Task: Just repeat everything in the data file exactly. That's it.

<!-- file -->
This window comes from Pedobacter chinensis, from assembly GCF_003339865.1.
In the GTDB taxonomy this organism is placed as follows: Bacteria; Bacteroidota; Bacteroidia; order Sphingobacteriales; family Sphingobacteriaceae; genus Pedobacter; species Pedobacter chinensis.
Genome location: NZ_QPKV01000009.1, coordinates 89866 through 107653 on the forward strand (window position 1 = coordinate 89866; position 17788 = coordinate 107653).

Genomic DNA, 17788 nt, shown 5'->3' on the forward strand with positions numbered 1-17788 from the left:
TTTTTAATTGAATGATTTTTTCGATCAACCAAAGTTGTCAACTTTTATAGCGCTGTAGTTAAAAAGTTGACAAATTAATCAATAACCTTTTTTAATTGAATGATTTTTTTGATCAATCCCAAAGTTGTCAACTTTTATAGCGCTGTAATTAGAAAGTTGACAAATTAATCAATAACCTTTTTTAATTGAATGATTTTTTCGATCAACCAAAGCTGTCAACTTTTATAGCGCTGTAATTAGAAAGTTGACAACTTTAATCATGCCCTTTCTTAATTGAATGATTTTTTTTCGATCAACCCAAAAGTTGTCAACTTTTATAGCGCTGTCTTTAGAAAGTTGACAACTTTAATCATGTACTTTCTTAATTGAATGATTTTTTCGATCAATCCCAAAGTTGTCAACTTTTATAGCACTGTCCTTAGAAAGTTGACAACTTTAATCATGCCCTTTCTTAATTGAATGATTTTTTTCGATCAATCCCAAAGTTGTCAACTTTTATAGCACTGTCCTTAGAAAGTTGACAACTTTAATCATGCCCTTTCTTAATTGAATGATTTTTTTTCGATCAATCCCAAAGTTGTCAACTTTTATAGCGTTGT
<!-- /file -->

This window comes from Pedobacter chinensis, from assembly GCF_003339865.1.
In the GTDB taxonomy this organism is placed as follows: Bacteria; Bacteroidota; Bacteroidia; order Sphingobacteriales; family Sphingobacteriaceae; genus Pedobacter; species Pedobacter chinensis.
Genome location: NZ_QPKV01000009.1, coordinates 89866 through 107653 on the forward strand (window position 1 = coordinate 89866; position 17788 = coordinate 107653).

Genomic DNA, 17788 nt, shown 5'->3' on the forward strand with positions numbered 1-17788 from the left:
TTTTTAATTGAATGATTTTTTCGATCAACCAAAGTTGTCAACTTTTATAGCGCTGTAGTTAAAAAGTTGACAAATTAATCAATAACCTTTTTTAATTGAATGATTTTTTTGATCAATCCCAAAGTTGTCAACTTTTATAGCGCTGTAATTAGAAAGTTGACAAATTAATCAATAACCTTTTTTAATTGAATGATTTTTTCGATCAACCAAAGCTGTCAACTTTTATAGCGCTGTAATTAGAAAGTTGACAACTTTAATCATGCCCTTTCTTAATTGAATGATTTTTTTTCGATCAACCCAAAAGTTGTCAACTTTTATAGCGCTGTCTTTAGAAAGTTGACAACTTTAATCATGTACTTTCTTAATTGAATGATTTTTTCGATCAATCCCAAAGTTGTCAACTTTTATAGCACTGTCCTTAGAAAGTTGACAACTTTAATCATGCCCTTTCTTAATTGAATGATTTTTTTCGATCAATCCCAAAGTTGTCAACTTTTATAGCACTGTCCTTAGAAAGTTGACAACTTTAATCATGCCCTTTCTTAATTGAATGATTTTTTTTCGATCAATCCCAAAGTTGTCAACTTTTATAGCGTTGT